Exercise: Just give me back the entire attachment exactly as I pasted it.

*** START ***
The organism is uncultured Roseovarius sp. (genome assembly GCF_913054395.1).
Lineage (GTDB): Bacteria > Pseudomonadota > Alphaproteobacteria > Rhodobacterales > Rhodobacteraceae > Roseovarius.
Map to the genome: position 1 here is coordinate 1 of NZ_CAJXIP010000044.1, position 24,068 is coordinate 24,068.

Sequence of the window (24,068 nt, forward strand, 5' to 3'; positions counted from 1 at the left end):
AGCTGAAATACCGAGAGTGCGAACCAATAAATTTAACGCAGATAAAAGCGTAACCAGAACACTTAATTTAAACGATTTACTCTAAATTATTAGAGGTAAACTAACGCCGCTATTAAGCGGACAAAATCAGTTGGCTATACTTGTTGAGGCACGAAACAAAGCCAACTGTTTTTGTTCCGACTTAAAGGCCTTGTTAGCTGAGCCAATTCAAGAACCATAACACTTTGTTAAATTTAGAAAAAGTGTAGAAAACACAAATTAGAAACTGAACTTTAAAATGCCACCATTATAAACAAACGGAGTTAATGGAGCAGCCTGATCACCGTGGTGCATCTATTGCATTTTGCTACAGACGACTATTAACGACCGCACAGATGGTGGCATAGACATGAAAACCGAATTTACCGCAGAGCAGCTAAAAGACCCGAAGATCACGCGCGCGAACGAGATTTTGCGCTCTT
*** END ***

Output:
The organism is uncultured Roseovarius sp. (genome assembly GCF_913054395.1).
Lineage (GTDB): Bacteria > Pseudomonadota > Alphaproteobacteria > Rhodobacterales > Rhodobacteraceae > Roseovarius.
Map to the genome: position 1 here is coordinate 1 of NZ_CAJXIP010000044.1, position 24,068 is coordinate 24,068.

Sequence of the window (24,068 nt, forward strand, 5' to 3'; positions counted from 1 at the left end):
AGCTGAAATACCGAGAGTGCGAACCAATAAATTTAACGCAGATAAAAGCGTAACCAGAACACTTAATTTAAACGATTTACTCTAAATTATTAGAGGTAAACTAACGCCGCTATTAAGCGGACAAAATCAGTTGGCTATACTTGTTGAGGCACGAAACAAAGCCAACTGTTTTTGTTCCGACTTAAAGGCCTTGTTAGCTGAGCCAATTCAAGAACCATAACACTTTGTTAAATTTAGAAAAAGTGTAGAAAACACAAATTAGAAACTGAACTTTAAAATGCCACCATTATAAACAAACGGAGTTAATGGAGCAGCCTGATCACCGTGGTGCATCTATTGCATTTTGCTACAGACGACTATTAACGACCGCACAGATGGTGGCATAGACATGAAAACCGAATTTACCGCAGAGCAGCTAAAAGACCCGAAGATCACGCGCGCGAACGAGATTTTGCGCTCTT